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Well, hello, little buddy, how did you get way up here?

Didn’t seem to get a lot of play for some reason, but the Newark airport went into a brief ground stop yesterday because of a drone flying at 3500 feet in its approach path (or near enough that one pilot reported missing it by 30 feet).  This more or less on the metaphorical heels of London’s Gatwick Airport being closed for two days back in December (and a military presence in respond to that being withdrawn only a few days ago) because of drones encroaching on its airspace.

It seems to me that if a drone is capable of flying to 3500 feet, it ought to be required to have a transponder and be registered with the FAA. I’ve really never understood the pushback on that sort of thing from drone owners, given that I’m an amateur radio operator and fully accept the fact that I have to have a federal license issued by the FCC (after successfully passing a test, too — three tests, in my case, since I’m an Extra-class licensee) to pursue my Very Expensive Hobby. Private pilots need licenses to fly at that sort of altitude, so I don’t see how drone operators with beefy drones capable of flying way up there get a pass. (And let me make it clear that I’m not calling for the little toy drones that will barely get up to a hundred feet to require transponders and registration.)

That said, I’m not naive — just as I fully understand that unlicensed jerks are able to buy amateur radio equipment and encroach on the licensed Amateur bands, I fully understand that someone acting with malice aforethought would simply disable their drone’s transponder, but drones without transponders would be subject to shootdown if they got into restricted airspace. (So would drones with transponders, but at least they could, notionally, be traced back to a federal licensee.) Maybe commercial aircraft ought to have laser turrets mounted that could automatically target drones that are violating their airspace and take them out. (Nah, I’m dreaming now. Think of the people on the ground.)

And I’m also all for freedom and telling the government to go hang, but all it will take is one drone taking out a fully-laden passenger aircraft when it is most vulnerable (takeoff or landing), and that will be the end of anyone flying drones legally in the US other than law enforcement and the military, and maybe certain heavily-restricted corporations with special usage licenses. You know this in your hearts, drone owners.  The thing about a drone that makes it attractive to a certain segment of the population (otherwise known as “terrorists”) is that you don’t even need to attach a bomb to it — just ramming it into a wing will cause a lot of damage all by itself:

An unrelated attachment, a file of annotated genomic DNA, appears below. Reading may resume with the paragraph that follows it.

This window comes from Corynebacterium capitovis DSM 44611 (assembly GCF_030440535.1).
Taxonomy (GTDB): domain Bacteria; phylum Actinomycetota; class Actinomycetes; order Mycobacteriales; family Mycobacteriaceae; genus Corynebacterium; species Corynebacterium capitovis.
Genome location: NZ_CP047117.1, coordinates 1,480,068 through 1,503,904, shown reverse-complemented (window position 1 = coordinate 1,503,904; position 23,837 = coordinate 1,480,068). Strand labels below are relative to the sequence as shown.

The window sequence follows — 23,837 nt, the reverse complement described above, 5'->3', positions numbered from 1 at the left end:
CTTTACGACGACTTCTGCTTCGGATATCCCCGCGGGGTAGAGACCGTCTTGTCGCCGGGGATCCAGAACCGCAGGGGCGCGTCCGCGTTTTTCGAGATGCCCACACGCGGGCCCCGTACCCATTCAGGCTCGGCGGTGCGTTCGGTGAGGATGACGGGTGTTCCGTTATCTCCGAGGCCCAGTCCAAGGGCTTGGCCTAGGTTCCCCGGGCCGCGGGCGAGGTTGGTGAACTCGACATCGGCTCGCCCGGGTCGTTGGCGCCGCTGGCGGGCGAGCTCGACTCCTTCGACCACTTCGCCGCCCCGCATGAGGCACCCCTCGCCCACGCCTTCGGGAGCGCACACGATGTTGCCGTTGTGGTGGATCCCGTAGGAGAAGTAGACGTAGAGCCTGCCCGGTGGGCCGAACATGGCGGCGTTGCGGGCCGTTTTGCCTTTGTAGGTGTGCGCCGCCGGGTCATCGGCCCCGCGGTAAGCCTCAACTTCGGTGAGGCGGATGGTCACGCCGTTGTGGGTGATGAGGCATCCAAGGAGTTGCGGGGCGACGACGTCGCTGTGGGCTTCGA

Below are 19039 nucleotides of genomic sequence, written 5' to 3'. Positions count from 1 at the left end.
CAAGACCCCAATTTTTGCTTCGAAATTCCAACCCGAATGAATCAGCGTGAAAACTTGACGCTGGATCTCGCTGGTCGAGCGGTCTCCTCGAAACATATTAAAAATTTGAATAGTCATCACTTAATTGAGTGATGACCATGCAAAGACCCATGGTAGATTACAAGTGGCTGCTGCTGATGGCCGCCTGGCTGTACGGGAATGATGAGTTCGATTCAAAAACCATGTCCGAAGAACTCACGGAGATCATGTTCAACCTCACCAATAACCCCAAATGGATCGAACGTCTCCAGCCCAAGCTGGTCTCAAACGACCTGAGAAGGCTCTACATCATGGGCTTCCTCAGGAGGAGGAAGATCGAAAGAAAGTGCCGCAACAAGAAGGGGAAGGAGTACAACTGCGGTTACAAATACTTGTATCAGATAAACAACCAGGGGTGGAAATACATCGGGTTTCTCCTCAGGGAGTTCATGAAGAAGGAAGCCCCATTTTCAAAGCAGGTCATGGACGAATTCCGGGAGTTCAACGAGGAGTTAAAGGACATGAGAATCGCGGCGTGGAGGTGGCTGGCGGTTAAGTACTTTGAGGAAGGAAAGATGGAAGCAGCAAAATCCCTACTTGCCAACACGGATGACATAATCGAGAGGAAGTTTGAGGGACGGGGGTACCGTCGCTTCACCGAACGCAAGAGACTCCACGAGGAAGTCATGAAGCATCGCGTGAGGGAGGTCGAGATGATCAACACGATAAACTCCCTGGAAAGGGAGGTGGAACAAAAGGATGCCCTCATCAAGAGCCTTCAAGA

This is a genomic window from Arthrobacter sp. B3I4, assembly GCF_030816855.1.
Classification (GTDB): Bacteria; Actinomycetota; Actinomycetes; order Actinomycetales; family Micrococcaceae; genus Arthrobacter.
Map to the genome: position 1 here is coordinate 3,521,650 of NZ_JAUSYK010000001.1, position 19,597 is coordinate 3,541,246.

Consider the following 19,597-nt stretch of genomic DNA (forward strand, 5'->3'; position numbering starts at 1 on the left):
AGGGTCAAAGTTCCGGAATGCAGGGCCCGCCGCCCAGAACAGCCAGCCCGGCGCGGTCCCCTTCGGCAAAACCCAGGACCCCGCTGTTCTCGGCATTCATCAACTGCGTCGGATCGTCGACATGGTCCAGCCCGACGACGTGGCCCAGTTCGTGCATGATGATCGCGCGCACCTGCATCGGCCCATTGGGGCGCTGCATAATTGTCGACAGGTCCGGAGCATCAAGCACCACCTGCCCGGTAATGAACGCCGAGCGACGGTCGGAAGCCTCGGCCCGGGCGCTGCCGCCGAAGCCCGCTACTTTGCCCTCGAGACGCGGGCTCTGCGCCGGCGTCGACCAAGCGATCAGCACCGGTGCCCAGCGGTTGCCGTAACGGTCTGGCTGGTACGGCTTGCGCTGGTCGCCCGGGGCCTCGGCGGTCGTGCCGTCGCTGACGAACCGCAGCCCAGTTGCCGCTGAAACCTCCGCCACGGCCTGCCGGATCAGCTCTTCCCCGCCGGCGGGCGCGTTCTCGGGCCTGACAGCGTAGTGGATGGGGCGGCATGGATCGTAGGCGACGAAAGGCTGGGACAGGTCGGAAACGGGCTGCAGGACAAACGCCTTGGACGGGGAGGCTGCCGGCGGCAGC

“It punctures a hole right through the leading edge,” Poormon says. The drone went deep into the wing, hitting and denting a spar, a vital structural element. “All the weight of the aircraft is suspended on the spars,” Poormon says. “If you damage the spar enough on that side, you would not, um, survive. The aircraft would crash.”

In the present case, hopefully the dumbass who was flying the drone will be stupid enough to post flight video somewhere. Equally hopefully it was just a dumbass flying a private drone for kicks and giggles, and not a terrorist flying a drone with malice aforethought. In either case the authorities had better be taking this shit seriously.

Edit to add:  I have a friend who has a fairly sophisticated drone who says “It was a UFO, pilots report UFOs as drones so the tower will believe them.”  He apparently meant this in all seriousness, as he also said that to get a drone to 3500 feet would probably expend the battery and recovery would have to be by parachute.  The only reason I would argue the latter point is because the drones that were apparently sighted at Gatwick were said to be “industrial” drones, and I suspect such drones aren’t just your uncle’s quadcopter.  (See any number of drone-shot videos of radio/TV tower climbers, for instance.)  My friend’s drone is software-limited to 400 feet (although he acknowledges the software could be hacked to overcome that) and he says it continuously updates its database of no-fly zones and won’t penetrate those zones.  Of course he didn’t note that the no-fly zone database could also be hacked, but I will charitably accept that he knows that and just didn’t write it.

I’d also make the point that the operator of a drone flown to 3500 feet with the intent to crash into an aircraft doesn’t need to worry about how his drone is going to get back to the ground.  And that you don’t have to be at 3500 feet to take out a landing or ascending jet.  In fact, I’d think being way up there would limit the ability to acquire your target; a plane has a lot more options at that level than it would at, say, a couple hundred feet and locked in on final approach.

The plain fact is, I dunno.  I just think it’s ridiculous not to license and register drones that can fly any higher than what might be considered “hobbyist” altitudes, and to be honest, I think any drone outside of the strictly “toy” class ought to be licensed and registered.